Ghanaian Artist Commemorate Slave Trade By Sculpting Slave Heads

By Parker Diakite


It’s been 400 years since the Transatlantic Slave Trade and to honor the millions of people who fell victim to slavery, Ghanaian artist Kwame Akoto-Bamfo has been sculpting hundreds of faces that represent those who were stolen from their homes.

The sculptures have been placed in Ada Foah, which was a major slave market in the 19th century when the region was under British control.

Akoto-Bamfo told Africa News, “What I hope to do is to capture an experience and let this art trigger a dialogue about who we are as African people, who we were before, and where we are going.”

Using traditions from the Akan tribe,  Akoto-Bamfo created portraits of the dead with the goal of keeping Ada Foah’s history alive.

Photo courtesy of Artist and Sculpture Kwame Akoto-Bamfo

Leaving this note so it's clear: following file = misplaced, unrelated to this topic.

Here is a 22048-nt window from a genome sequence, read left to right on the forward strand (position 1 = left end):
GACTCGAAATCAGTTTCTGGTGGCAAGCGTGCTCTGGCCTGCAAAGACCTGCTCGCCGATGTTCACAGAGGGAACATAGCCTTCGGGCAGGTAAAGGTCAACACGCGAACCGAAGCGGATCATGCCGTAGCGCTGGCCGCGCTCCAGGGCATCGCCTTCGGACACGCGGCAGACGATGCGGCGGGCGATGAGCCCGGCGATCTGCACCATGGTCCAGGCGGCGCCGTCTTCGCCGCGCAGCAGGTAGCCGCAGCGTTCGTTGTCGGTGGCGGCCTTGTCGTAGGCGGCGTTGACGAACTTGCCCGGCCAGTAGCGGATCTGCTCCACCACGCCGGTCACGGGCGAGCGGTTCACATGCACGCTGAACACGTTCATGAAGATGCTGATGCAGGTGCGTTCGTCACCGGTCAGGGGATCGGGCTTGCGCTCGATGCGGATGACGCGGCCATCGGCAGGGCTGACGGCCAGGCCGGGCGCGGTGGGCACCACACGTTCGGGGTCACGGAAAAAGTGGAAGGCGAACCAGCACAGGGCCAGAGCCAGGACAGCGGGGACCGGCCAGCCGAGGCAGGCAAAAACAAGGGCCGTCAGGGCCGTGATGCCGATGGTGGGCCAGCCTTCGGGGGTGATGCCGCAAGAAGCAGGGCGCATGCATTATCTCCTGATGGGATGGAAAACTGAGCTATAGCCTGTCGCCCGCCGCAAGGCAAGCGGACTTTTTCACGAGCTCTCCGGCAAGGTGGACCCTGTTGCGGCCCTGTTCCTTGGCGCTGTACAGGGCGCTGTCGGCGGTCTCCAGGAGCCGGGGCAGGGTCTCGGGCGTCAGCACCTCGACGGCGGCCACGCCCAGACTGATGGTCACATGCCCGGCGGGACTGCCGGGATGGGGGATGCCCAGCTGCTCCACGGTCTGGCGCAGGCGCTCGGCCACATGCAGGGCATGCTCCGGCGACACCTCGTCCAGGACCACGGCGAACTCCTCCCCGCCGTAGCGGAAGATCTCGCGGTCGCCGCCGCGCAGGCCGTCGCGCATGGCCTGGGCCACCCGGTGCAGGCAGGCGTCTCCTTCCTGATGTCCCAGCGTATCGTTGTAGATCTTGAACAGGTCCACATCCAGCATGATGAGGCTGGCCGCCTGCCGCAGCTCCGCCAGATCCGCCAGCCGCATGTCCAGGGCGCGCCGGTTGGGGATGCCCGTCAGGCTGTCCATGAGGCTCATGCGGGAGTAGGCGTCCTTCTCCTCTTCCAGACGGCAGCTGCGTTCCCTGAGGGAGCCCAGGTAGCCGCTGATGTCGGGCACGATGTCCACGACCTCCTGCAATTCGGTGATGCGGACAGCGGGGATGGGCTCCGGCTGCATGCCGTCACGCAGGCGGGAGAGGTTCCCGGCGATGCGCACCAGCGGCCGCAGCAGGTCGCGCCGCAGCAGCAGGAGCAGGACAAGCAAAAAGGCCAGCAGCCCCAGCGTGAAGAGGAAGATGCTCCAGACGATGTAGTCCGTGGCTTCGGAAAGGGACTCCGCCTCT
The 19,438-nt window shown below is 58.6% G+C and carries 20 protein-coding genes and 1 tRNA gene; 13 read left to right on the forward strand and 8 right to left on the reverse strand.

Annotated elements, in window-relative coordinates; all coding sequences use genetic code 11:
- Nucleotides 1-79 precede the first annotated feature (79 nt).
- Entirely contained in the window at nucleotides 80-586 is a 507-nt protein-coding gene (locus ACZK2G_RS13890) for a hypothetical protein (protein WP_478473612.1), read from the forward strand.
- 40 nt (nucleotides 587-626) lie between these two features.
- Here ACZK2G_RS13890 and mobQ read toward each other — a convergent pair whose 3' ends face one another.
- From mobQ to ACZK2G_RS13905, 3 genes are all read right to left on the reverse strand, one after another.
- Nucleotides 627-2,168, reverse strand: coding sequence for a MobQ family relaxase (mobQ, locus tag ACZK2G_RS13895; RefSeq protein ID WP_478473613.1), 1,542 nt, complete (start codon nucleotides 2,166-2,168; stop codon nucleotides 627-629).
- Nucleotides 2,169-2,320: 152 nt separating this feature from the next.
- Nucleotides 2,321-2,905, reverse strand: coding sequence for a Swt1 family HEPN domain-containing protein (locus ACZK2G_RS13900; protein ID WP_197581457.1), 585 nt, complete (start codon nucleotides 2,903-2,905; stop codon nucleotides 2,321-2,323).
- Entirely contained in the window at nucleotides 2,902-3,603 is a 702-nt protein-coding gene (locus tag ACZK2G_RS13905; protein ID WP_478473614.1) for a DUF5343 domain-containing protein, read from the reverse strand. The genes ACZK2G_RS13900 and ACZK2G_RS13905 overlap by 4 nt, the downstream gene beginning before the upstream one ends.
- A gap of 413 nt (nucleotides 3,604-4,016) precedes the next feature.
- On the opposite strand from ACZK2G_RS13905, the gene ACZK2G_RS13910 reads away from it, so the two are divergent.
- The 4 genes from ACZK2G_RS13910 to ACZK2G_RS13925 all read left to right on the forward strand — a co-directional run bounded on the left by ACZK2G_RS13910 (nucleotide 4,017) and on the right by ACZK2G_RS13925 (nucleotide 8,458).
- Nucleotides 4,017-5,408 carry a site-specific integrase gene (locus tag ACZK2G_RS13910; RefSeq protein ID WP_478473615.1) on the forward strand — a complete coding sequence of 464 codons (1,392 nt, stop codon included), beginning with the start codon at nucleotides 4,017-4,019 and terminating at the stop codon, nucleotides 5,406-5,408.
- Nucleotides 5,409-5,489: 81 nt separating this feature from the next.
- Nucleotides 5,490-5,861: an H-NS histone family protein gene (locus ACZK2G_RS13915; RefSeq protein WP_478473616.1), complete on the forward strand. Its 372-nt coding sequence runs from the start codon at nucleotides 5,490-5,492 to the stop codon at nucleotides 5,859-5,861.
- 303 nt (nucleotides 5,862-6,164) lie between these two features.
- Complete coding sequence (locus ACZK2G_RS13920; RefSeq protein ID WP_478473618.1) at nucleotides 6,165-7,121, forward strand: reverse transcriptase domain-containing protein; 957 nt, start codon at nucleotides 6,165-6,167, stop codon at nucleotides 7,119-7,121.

The sculptures started under the Ancestor Project, which seeks to use art and performance to empower, educated, and promote youth interest in African heritage through a group of artists, architects, designers, performers, and volunteers.

In the past,  Akoto-Bamfo would use pictures from the past to portray specific expressions and traits in his sculptures but that has since changed. He prefers to use random models so as to sculpt faces from all over Africa because people from all over the continent were enslaved.

“Over the years [I] cut down on the idealism in the work, in the narrative, and the people being portrayed,” he said.

Akoto-Bamfo said the installation is evolving and will continue to grow and expand across continents. He’s added more sculptures over the last month.

Today he is working on several new pieces for museums in Montgomery and Birmingham, Alabama in the United States. One of his pieces already stands in the National Memorial for Peace and Justice in Alabama

Akoto-Bamfo believes the best way to remember the ancestors is to respect their descendants.

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Parker Diakite

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